R/Conspiracy users are especially critical of “official stories” regarding major tragedies, such as mass shootings.
The site was a hotbed of conspiracy accusations against the survivors of the Parkland, Florida shooting—though opinions on what actually happened during the shooting were divided. And there are currently a number of popular threads questioning what “really” happened in the recent gas attack in Syria, which has generally been accepted as carried out by Syrian president Bashar al-Assad against his own people.
Finally, there are a number of threads in support of other popular conspiracy theories, particularly the accusations of rampant pedophilia contained in “Pizzagate” and its offshoot “The Storm,” though a subreddit devoted entirely to Pizzagate was deleted by Reddit after the private information of supposed (and not at all confirmed) pedophiles was posted in it.
What can we learn from the most popular Reddit conspiracy theories?
Politically, the site’s top posts of all time are all over the place. There are a number of top posts attacking Hillary Clinton and the DNC, even accusing Democratic leaders of ordering DNC employee Seth Rich shot in the back either to protect or avenge Hillary Clinton’s candidacy.
But several others reached the top attacking Trump or his administration’s members. The second-highest ranked post in the site’s history is a jab at Sean Hannity claiming waterboarding was so safe he’d undergo it, then going back on his promise – which is not actually a conspiracy theory.
There are multiple top threads attacking conspiracy theories related to the war on drugs, the FCC, CNN, Facebook, and Congress. There’s a lot of support for Bernie Sanders, but also for Ron Paul—two diametrically opposed politicians, but both held in high regard by conspiracy theorists.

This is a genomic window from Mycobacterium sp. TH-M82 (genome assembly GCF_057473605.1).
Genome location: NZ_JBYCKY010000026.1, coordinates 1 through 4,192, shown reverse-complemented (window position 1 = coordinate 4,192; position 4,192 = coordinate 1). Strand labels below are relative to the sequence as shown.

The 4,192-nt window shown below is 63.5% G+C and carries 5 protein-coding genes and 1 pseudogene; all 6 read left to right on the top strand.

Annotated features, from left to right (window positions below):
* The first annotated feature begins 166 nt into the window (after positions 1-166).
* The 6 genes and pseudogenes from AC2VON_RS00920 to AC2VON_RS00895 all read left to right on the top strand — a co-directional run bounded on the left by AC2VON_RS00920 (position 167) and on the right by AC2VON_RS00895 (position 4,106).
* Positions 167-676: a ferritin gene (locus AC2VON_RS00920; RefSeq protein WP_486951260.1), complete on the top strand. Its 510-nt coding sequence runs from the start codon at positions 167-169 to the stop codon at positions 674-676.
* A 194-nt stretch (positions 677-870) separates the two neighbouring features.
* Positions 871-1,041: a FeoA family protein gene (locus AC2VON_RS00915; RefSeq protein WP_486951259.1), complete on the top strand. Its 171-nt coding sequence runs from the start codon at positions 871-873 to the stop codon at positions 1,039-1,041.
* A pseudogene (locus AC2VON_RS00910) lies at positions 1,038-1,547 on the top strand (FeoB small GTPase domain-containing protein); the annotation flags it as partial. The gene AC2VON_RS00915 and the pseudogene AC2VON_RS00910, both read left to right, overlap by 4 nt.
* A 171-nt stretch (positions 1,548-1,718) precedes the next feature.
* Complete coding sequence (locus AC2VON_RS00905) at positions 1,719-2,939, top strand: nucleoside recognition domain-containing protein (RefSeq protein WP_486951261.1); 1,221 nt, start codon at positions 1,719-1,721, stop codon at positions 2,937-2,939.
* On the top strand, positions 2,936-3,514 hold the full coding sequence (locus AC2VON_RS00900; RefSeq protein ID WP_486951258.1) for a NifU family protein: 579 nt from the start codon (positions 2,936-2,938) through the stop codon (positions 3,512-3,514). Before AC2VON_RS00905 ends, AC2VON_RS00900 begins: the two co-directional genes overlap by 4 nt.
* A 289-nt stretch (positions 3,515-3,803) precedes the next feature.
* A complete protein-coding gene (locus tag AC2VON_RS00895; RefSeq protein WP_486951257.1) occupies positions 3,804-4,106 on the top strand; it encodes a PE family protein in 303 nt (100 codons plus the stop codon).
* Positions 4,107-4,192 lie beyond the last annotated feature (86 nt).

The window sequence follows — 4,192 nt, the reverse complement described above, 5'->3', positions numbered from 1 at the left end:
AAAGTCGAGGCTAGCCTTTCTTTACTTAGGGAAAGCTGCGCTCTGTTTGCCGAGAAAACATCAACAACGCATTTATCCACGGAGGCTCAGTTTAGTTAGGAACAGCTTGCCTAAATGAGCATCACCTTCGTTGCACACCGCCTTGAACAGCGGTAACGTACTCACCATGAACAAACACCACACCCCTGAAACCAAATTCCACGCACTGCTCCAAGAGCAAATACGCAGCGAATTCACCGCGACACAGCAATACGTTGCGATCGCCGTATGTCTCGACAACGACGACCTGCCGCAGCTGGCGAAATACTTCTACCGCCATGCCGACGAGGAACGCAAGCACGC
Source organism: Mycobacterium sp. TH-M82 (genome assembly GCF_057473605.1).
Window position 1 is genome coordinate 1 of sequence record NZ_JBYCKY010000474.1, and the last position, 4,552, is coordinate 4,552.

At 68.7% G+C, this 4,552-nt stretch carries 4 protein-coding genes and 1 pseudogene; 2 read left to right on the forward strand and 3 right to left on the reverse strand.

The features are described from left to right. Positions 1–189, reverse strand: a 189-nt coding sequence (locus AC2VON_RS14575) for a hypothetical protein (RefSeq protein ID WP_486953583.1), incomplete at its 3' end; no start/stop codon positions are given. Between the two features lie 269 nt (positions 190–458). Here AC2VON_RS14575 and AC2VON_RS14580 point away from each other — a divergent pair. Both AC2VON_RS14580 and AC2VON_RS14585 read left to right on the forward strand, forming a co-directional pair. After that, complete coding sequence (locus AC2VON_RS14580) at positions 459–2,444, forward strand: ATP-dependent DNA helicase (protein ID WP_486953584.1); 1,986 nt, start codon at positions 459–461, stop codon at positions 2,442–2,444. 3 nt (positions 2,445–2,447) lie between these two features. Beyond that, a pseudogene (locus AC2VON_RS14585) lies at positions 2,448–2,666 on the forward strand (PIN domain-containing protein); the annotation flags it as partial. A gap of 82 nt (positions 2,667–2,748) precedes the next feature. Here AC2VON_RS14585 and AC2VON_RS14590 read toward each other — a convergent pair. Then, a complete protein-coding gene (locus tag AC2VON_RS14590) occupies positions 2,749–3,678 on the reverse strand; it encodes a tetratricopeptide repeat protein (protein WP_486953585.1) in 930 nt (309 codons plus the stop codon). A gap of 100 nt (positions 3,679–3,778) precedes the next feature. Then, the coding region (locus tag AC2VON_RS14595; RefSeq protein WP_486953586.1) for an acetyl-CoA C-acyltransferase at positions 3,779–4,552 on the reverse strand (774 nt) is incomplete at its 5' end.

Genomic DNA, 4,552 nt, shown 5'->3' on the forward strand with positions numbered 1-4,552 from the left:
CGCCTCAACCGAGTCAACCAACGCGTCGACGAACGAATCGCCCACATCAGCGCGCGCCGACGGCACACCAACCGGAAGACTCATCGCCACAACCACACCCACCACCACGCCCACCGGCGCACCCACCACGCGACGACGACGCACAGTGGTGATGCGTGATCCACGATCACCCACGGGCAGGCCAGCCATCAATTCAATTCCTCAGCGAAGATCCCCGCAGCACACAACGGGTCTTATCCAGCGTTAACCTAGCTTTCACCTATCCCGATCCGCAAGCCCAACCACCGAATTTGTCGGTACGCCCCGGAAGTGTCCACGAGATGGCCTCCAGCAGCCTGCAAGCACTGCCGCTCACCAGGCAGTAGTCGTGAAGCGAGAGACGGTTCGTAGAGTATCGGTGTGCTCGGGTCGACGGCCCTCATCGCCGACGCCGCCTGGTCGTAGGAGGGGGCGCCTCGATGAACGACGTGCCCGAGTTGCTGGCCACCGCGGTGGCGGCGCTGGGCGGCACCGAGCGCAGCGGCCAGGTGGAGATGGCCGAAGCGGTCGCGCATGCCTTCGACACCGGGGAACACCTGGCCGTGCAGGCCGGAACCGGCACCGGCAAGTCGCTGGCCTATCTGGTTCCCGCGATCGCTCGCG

Many top r/Conspiracy posts are devoted to what users perceive as a war between Reddit’s moderators and its users. The forum’s most popular post criticizes Reddit for taking down a video that was critical of a conservative media conglomerate. There are a number of other posts that attack Reddit mods for editing or deleting comments and allowing powerful interests like Saudi royals, the DNC, or major banks to manipulate Reddit.
Censorship and conspiracies involving Reddit in general, and r/Conspiracy in particular, are so popular that they encompass their own subreddit – r/subredditcancer. For anyone not embroiled in the drama, it’s all hopelessly obtuse and insular.
Is r/Conspiracy anti-Semitic?
It’s not all over the place, but it’s there. Anti-semitism runs deep in the conspiracy theory movement and has for centuries. So it’s no surprise that distrust and loathing of Jews is part of r/Conspiracy. Forum moderators have been accused of being openly anti-Semitic, and there are countless examples of threads attacking “the Jewish media” or praising Adolf Hitler.
Holocaust denial is a frequent topic for Redditors who call it a made up story, a hoax, or an exaggeration. Hatred of Israel is also common on r/conspiracy, with Jews or the Israel lobby put at the center of a wide range of conspiracies and plots against either Christians or the U.S. government.
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So is r/Conspiracy worth going to if you’re a conspiracy buff?
That depends entirely on what you’re hoping to get out of it. Like the rest of Reddit, r/Conspiracy is a firehose of unmoderated posting, with very little done to keep it at bay. If you’re looking to keep ahead of conspiracy theories and see what’s popular, it can be useful. But you can also easily sink into circular arguments.
And like all of Reddit, it can be a lot to take in at once. Ultimately, you’ll only get out of it what you choose to put in.
Mike Rothschild is a writer who specializes in researching and debunking conspiracy theories and fringe beliefs. He also writes about politics, history, and breaking news.